CAN DAGARSLANI: Lingerie photography from Istanbul, Turkey
Can Dagarslani is a photographer from Istanbul, Turkey.
It happens to see his updates from England or Italy as well. It seems that he loves to travel, discovering new beauties in incredibly expressive models through Europe.
So we present his new series for 25th Hour Lingerie and we try to tell you something about his way of taking pictures with this interview!
Hello Can! Such a unique name that you have. I’ve always been fascinated by your origins. Tell us something about your country and the way you relate yourself to the photography in your hometown.
Thank you for bringing a smile to my face before we begin the interview. Maybe the only thing I am at peace with myself is my name, it means Spirit / Mountain-lion.
I live in the most chaotic city of a strange country, a city that feeds me and determines the rhythm of my life. Living in Istanbul, unlike many people, gives me assurance, some kind of serenity.
You’ve been to Italy several time, right? How do you find it working in the cradle of Renaissance?
Italy has offered me little surprises in many of its cities and awaken many exciting feelings in me. Being there always amazes and surprises me.
While details fade out in the city that I live in, in a foreign place my perception is wide open. That’s the reason why I prefer shooting in mystical cities that I am not familiar with.
Which other countries you went through in your life? Where did you find yourself being more creative?
The cinematographic silhouette of the cities I live in and travel to is the first reason I have ever grabbed a camera. Therefore I can easily say that the architectural structure effects me a lot during production. Europe, without any country limitations, is where I feel the most comfortable in this respect.
Let’s get deeper. Your photography seems to be a bit conceptual, really emotive! What are you trying to achieve with your art?
I do not insulate photographs with life, I can even say that photography helps me carry on with my daily life. Besides, my interest in photography started with my inner world’s influence, not out of curiosity. Therefore I feature spiritual elements more.
I am in love with most of your models and I think all of them have a similar attitude. So how do you interact with them?
I am usually interested in the mystery of face and body. My target is to reflect them as natural as possible, without any distortions. My only expectation from models is for them to look like themselves. In a world that is built on acting, this anticipation forces them more.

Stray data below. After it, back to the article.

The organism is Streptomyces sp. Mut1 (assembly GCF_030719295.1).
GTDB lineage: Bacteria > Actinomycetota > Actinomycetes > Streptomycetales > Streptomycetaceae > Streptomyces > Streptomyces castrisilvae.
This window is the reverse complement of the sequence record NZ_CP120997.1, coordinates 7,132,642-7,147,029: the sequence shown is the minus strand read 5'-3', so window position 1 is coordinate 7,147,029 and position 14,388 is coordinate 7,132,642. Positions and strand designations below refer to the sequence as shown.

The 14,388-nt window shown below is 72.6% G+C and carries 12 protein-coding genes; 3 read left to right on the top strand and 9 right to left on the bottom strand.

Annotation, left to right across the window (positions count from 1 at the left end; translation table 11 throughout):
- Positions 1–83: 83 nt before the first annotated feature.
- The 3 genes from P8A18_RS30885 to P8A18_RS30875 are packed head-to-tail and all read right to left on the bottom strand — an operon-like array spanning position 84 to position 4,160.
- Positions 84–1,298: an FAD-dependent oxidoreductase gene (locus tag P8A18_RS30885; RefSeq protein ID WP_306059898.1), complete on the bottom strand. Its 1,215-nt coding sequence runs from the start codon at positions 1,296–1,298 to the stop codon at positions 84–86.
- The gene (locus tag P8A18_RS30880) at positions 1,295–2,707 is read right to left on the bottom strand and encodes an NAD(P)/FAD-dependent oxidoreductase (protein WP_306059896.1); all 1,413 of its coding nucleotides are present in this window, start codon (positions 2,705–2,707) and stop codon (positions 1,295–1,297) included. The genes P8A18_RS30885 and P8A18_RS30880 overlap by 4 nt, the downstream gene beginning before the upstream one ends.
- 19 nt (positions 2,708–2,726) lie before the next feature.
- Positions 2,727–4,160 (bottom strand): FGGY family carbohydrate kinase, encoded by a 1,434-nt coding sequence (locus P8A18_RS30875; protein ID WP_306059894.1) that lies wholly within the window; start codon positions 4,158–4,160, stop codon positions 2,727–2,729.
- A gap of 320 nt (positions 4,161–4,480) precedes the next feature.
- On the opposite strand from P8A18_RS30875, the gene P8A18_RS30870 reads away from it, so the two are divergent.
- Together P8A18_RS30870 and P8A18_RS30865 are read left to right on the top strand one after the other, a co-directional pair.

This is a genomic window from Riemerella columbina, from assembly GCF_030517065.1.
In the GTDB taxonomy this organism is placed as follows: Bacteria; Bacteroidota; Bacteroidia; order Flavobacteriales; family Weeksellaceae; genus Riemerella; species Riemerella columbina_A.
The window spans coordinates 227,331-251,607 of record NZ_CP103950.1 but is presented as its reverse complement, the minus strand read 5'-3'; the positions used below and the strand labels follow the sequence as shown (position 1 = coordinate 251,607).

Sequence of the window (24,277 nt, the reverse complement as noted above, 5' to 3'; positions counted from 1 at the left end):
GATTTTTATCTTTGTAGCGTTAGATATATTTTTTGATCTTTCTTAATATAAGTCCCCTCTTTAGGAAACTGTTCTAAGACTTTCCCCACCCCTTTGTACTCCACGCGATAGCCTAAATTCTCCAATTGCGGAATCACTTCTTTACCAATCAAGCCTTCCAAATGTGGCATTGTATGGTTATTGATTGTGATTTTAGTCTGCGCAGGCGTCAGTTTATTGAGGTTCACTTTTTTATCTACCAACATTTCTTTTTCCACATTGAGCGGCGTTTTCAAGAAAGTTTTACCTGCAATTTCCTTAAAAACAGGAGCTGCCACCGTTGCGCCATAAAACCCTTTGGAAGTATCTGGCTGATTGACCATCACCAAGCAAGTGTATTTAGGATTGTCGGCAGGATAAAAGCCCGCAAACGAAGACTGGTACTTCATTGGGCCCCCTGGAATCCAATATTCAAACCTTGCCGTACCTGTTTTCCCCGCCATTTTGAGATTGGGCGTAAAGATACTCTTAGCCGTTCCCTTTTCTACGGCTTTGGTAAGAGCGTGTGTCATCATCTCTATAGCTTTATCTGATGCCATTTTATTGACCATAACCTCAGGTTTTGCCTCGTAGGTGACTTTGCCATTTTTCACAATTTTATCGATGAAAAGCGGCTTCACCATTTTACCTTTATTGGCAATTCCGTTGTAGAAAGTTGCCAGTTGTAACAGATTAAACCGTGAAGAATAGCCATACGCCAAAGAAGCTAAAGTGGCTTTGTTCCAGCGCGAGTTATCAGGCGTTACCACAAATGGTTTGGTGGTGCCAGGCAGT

Except for few pictures, your images are full of details and strange props your models have to handle somehow. What is this all about?
My work deals with femininity which appears heavily in my work, however it never feels sexualized. Quite the opposite, in fact. The pictures are sensitive portraits of women in a delicate moment of self-indulgence. The soft lighting coupled with the casual, skin-revealing outfits leave both little and much to the imagination. A photo series of mine revolves around intimate captures that are shot in such a way as to make the viewer feel not so intrusive. The subject remains mostly anonymous, allowing people to imagine their own significant others in her place or someone they wish to be their significant other. Poetic and poignant, the subject offers herself entirely.
Say something about this series in particular. You told me is all about lingerie and this is perceptible, but not a similar set has been done to promote women’s wear before! How the idea did come into your mind? How did you choose the perfect model to act in these weird and sensual positions?
Yes, this shooting was done for 25th hour lingerie. I did not think it would be possible for the audience to relate to products by adding a new lookbook to the ones you see everyday. It attracts my attention to see photography’s relation to daily life. That’s why in this series I used many elements that would make it easy for the audience to include themselves in the scenes. The model in this shooting brought her intuitions into the foreground instead of performing her work and that completed the fiction.